Both studies also confirm the finding that about 400 acres or 3% of the township's area is devoted to cemeteries, almost all of which are located along Belmont Avenue. Institutional uses, meaning churches, hospitals, nursing homes, etc., show up in the county study as consuming almost 600 acres or 5% of the township's area. Virtually all of this land is tax exempt, as is the next category, schools. Educational facilities in Lower Merion use almost 500 acres of land, which is 4% of the total township area. According to the county study, governmental facilities also use another 612 acres, which is tax exempt. Most of this land is in the form of parks and recreation facilities.

Perhaps the most interesting feature in Figure A-2 is the delineation of vacant land by zoning district. There are 791 vacant parcels of residential land, totaling 1,421 acres. The number of large acreage land holdings are spread over relatively few parcels, whereas there are a great number of parcels consisting of small lots. For instance, there are 232 parcels (29% of all vacant parcels) each of which are less than 10,000 square feet in size, but they add up to only 30 acres in total, which is 2% of all vacant residential land. On the other hand there are 128 parcels each of which are 2 acres or larger, and which total 1,043 acres or 73% of the vacant residential land. And almost 50% of all undeveloped residential land is in parcels of 2 to 20 acres in size.

On the surface, these figures indicate that a potential exists for a great deal more subdivision and homebuilding to take place in Lower Merion. However, map A-1l indicates that most of the large lot vacant land holdings are situated in the Gladwyne area. Most of this part of the township is zoned for 90,000 square foot lots, and in addition this area contains lands that are environmentally sensitive and hence unsuitable for development. If all of the suitable undeveloped lands were developed, there would be approximately 1,000 new units added to the township, and half of these would be multi-family dwellings.

 

Figure A-2

EXISTING LAND USE
FOR TAX PURPOSES 1977

 

 
NO. OF PARCELS
ACRES
PERCENT
RESIDENTIAL
 

Single Family

11,421
6,517
51%
 

Two Family & Duplex

1,935
168
1%
 

Townhouses

326
14
--
 

Apartments

756
83
1%
 

Group Quarters

9
.1
--
 

Res. & Commercial

118
59
1%
 

Single Family:

   

Under 5 acres

636
977
8%
   

5 to 10 acres

23
155
1%
   

10 to 20 acres

5
70
1%
   

20 to 50 acres

2
42
--
   

Over 50 acres

1
52
1%
   
Sub Total
15,232
8,221
65%
 
COMMERCIAL
 

Retail Stores

234
41
--
 

Retail & Office

201
24
--
 

Other Retail

446
730
6%
   
Sub Total
881
795
6%
 
INDUSTRIAL
36
55
--
 
CEMETERIES
13
384
3%
INSTITUTIONAL
139
595
5%
UTILITIES
61
118
1%
EDUCATION
80
500
4%
GOV'T & MISC.
148
612
5%
 
VACANT BY ZONE
 

Residential

   

Under 5,000 S.F.

116
11
--
   

5,001 to 10,000 S.F.

116
19
--
   

10,001 to 20,000 S.F.

110
41
--
   

20,001 to 30,000 S.F.

84
52
--
   

30,001 to 60,000 S.F.

192
182
1%
   

60,001 to 87,120 S.F.

45
73
--
   

2 to 4.9 acres

69
200
2%
   

5 to 9.9 acres

29
202
2%
   

10 to 19.9 acres

20
272
2%
   

20 to 29.9 acres

4
91
1%
   

30 to 49.9 acres

5
190
2%
   

Over 50 acres

1
88
1%
   
Sub Total
791
1,421
11%
 
 

Commercial

30
36
--
 
 

Industrial

2
6
--
   
Total Vacant
823
1,463
11%
 
   
GRAND TOTAL
17,413
12,743
100%

SOURCE: Montgomery County Tax Assessor's Office, Land Use Classification, February 7, 1977. Adjusted by Consultant.

RESIDENTIAL DENSITIES

Since Lower Merion is essentially fully developed, and since more than half of the township's land area is in residential uses, it is important to clarify the various residential density ranges occurring in all areas of the township. This has been done in Map A-2 and Figure A-3. Figure A-3 the ten existing residential zoning districts are set forth and placed in categories ranging from low density to high density. These densities range from less than half of a dwelling unit per acre to almost 17.4 units per acre.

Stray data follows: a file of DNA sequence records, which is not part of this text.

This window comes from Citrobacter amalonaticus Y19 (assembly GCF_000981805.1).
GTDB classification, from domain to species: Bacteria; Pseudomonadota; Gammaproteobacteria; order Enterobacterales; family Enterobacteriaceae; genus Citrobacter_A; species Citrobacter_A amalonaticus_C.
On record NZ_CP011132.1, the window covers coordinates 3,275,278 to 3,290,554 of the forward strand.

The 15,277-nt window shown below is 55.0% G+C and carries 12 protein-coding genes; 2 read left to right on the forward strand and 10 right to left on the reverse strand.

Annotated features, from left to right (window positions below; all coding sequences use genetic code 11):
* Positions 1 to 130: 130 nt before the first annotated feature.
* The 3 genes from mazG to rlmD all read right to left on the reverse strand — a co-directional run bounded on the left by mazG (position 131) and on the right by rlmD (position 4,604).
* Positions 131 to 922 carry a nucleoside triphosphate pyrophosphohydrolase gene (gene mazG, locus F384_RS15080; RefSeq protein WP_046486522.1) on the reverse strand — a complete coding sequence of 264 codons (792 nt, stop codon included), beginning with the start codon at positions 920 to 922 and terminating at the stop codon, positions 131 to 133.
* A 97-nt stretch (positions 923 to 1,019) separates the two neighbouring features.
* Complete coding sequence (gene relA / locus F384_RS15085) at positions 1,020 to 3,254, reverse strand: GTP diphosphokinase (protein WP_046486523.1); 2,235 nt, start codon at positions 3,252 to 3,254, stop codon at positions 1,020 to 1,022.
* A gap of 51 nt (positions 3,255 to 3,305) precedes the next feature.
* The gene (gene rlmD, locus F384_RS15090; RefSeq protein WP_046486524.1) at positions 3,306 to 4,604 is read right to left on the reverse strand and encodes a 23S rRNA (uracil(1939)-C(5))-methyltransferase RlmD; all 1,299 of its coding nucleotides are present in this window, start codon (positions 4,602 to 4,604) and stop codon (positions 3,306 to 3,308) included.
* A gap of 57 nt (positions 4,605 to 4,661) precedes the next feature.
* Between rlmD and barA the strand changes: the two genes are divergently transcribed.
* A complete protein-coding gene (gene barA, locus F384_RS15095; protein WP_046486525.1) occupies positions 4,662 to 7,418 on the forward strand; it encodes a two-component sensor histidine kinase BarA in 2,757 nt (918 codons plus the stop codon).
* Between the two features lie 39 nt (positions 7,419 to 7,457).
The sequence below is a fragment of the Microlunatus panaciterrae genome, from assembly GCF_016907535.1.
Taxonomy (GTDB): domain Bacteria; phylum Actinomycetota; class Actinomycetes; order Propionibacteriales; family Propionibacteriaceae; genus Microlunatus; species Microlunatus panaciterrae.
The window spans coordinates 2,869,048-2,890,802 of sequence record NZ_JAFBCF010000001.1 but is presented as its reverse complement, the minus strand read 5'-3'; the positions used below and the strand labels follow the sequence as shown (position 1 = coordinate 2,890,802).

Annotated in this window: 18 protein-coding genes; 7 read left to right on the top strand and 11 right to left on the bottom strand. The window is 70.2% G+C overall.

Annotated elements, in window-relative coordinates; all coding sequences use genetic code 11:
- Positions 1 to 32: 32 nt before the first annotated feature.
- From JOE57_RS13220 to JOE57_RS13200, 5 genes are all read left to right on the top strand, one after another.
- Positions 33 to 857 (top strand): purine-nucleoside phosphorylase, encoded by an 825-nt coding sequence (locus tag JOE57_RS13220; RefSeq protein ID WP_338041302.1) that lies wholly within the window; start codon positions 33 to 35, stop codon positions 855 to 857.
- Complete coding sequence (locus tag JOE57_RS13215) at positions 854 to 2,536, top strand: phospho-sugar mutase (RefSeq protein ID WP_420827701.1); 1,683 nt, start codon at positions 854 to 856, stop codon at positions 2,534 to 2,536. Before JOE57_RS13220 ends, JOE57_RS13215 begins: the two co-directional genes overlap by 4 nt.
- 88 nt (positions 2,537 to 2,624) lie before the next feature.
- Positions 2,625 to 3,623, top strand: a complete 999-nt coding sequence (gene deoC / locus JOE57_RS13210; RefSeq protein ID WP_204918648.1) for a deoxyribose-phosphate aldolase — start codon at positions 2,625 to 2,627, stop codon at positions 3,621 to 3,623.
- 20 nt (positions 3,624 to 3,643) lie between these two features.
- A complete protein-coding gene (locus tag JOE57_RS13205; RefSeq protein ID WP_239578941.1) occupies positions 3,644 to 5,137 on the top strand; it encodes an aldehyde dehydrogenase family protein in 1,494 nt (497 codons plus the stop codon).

A comparison of this data with Map.A-2 indicates that the high density residential areas mostly occur adjacent to the major transportation arteries and commercial areas. Medium high densities are generally confined to the area south of Montgomery Avenue and north of Belmont Hills. From this demarcation line medium density housing progresses northward and changes into low density housing in the Gladwyne area.

These patterns indicate that the township permits a considerable range of housing densities, and that geographically the placement of the densities corresponds to the availability of support facilities and the constraints of natural features. Churches, schools, transportation, community sewers, and retail services are heavily concentrated in the southern portion of the township, where they are available to serve the majority of the residents.

 

Figure A-3

ZONING ORDINANCE SUMMARY
RESIDENTIAL DENSITIES

 

ZONE DENSITY
CATEGORY
MIN.
LOT
SIZE
UNIT1
SPER
ACRE

RAA Low
90,000 S.F.
0.4
RA Low
45,000
0.8
R-l Medium
30,000
1.2
R-2 Medium
18,000
2.0
R-3 Med. High
10,000
3.7
R-4 Med. High
6,000
6.1
R-5 Med. High
5,000
7.4
R-6 High
3,000
12.3
R-6A High
2,500
17.4
R-7 High
2,500
17.4

1Single family densities based on net square footage after deleting 15% of each acre for streets and misc. (43,560 S.F. - 6,534 = 37,026 S.F.)

BRYN MAWR AND ARDMORE RETAIL LOCATIONS

The highest intensity of retail activities occurs along Lancaster and Montgomery Avenues. For descriptive purposes, the retail centers of Bryn Mawr and Ardmore can be categorized as central business districts. In Bryn Mawr and sections of Ardmore, the second and third floors above retail stores contain apartments. Immediately behind the retail stores in most cases are twin houses.

The Bryn Mawr retail area is almost entirely confined to the frontage along Lancaster Avenue. In Ardmore, retail uses front on Lancaster Avenue and also extend along several streets that are perpendicular to Lancaster Avenue. Ardmore also contains the separate shopping area known as Suburban Square.

The Ardmore retail area has a sufficient number of off street parking locations. The parking situation in Bryn Mawr is not adequate, and the subject has been under intensive study. It is important to obtain the maximum number of parking spaces in Bryn Mawr in order to insure the continued vitality of commercial services to township residents.